So What’s In a Name?

While we realize this might not rise to the National news, we live here and our identity is at stake. Small wonder that this debate consumes us all.

One thing all York Staters have in common is Indian. American Indian that is. And specifically The Iroquois Confederacy. [Remember the Six Nations from High School history?]

What we know for sure is that after the American Revolution we were broke, so we gave away land grants in Upstate New York to everybody we owed money to. As an aside we also know the beaurocratic clerk who drew up the maps was an aficionado of Roman History. [Thus all the Brutus’s and Cato’s and Marcellus’s.] We also know that the owners of the Land Grants didn’t want them, so they sold them. Cheap.

Thus, people bought the then-cheap land and starting in 1795, moved here in droves and re-settled the Indian villages and in many cases kept the names. For most of you, this is not a Big Deal. Happily, you live in a Genesee,or Cayuga, or Onondaga. Not so for us; we have an identity crisis in the StoryBook Village.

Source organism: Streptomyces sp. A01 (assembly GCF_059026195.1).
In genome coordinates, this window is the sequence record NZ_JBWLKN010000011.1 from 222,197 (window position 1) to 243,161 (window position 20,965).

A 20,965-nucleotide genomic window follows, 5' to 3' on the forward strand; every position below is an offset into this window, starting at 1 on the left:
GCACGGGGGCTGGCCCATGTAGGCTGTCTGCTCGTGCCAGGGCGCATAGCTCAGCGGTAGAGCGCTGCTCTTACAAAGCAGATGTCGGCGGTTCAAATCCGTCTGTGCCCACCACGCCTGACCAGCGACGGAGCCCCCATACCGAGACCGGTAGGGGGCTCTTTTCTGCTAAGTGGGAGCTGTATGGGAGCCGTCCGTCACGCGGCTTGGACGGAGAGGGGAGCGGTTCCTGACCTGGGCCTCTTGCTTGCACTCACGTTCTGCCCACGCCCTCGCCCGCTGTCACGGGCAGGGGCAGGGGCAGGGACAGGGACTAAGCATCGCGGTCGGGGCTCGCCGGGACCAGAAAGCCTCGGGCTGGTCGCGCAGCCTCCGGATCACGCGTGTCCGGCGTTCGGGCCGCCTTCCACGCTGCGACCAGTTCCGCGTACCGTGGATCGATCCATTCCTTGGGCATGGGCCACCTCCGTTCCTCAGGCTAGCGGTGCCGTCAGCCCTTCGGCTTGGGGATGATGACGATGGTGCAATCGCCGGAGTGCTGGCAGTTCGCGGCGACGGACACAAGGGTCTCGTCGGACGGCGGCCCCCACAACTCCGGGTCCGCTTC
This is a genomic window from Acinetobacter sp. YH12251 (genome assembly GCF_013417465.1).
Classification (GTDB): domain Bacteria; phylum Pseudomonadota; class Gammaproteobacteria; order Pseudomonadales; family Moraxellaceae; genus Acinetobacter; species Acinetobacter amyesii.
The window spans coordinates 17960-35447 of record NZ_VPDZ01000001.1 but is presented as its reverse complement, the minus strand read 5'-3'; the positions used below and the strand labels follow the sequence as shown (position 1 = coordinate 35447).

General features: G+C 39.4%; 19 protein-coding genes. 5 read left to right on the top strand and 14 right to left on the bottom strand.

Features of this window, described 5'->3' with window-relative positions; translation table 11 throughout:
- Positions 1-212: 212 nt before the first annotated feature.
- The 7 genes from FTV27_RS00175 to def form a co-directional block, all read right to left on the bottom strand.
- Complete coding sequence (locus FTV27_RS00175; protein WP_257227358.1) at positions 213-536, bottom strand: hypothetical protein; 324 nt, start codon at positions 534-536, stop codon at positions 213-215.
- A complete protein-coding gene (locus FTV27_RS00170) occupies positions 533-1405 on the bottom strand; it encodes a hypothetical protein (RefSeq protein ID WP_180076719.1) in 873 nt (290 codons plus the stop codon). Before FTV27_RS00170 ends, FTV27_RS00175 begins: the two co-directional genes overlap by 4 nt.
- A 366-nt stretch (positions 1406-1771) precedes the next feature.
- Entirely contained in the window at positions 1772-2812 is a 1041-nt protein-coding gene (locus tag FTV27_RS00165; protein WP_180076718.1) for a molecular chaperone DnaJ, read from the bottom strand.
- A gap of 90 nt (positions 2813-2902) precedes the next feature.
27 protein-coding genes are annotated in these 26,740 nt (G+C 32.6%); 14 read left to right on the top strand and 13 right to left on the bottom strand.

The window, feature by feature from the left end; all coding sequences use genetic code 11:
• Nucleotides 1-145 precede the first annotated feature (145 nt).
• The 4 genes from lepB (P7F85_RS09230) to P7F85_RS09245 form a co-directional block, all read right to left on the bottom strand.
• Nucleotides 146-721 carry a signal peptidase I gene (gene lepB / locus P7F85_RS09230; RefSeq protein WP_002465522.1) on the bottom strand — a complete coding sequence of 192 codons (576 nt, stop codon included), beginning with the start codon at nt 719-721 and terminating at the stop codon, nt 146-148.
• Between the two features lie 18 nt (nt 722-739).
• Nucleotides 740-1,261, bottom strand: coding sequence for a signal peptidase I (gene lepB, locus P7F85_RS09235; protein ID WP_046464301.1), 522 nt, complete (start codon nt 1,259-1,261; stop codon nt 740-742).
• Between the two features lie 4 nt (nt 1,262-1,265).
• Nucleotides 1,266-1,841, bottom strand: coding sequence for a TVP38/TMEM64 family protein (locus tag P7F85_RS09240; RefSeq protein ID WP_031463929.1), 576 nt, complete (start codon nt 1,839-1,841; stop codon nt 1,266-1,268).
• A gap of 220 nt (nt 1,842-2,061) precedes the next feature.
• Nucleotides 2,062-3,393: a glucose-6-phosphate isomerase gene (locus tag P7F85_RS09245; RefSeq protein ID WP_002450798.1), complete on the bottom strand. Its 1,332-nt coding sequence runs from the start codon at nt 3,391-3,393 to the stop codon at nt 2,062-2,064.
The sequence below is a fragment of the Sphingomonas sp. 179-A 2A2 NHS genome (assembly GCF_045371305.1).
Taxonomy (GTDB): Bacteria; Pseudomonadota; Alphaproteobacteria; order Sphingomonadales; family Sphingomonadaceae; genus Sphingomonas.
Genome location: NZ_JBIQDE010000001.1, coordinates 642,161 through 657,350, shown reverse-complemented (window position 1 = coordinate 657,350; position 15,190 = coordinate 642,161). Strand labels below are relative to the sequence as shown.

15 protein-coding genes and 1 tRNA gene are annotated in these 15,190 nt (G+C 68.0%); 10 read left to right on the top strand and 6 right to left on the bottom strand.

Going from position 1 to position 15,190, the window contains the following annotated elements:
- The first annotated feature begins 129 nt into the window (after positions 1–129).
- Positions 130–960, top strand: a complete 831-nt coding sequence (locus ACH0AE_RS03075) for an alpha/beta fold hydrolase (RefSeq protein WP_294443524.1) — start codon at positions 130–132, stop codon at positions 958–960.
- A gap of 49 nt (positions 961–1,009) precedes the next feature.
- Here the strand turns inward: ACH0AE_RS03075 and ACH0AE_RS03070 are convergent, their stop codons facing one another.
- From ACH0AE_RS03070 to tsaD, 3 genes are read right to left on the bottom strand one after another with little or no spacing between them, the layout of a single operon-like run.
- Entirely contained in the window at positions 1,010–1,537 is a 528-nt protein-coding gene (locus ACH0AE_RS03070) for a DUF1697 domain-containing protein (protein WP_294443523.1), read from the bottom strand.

Is it Skan-E-At-Las or Skinny-Atlas? We have also seen or heard: Skaneatelis, Skanapolis, Skanateles, Scaneatles, Skaneatles, Skanetelas, Skaneatlas, Skaneatelas, Skaneatele, Skan-e-a-ties and of course, Skana-telles.

I have lived here for 56 years and I say SKAN-E-AT-LES. So does the Village website and the Historical Society and the American Heritage Dictionary of English Language. BUT… many locals say Skinny. Is a simple matter that 5 syllable words are difficult to pronounce after several beers? Any linguists out there?

Further, we cannot agree amongst ourselves about the Indian derivation meaning.

Conventional wisdom is that it means: “long,beautiful lake” but there is another argument it means: “long, lanky squaw who likes to make of babies”. Ha! I like the latter.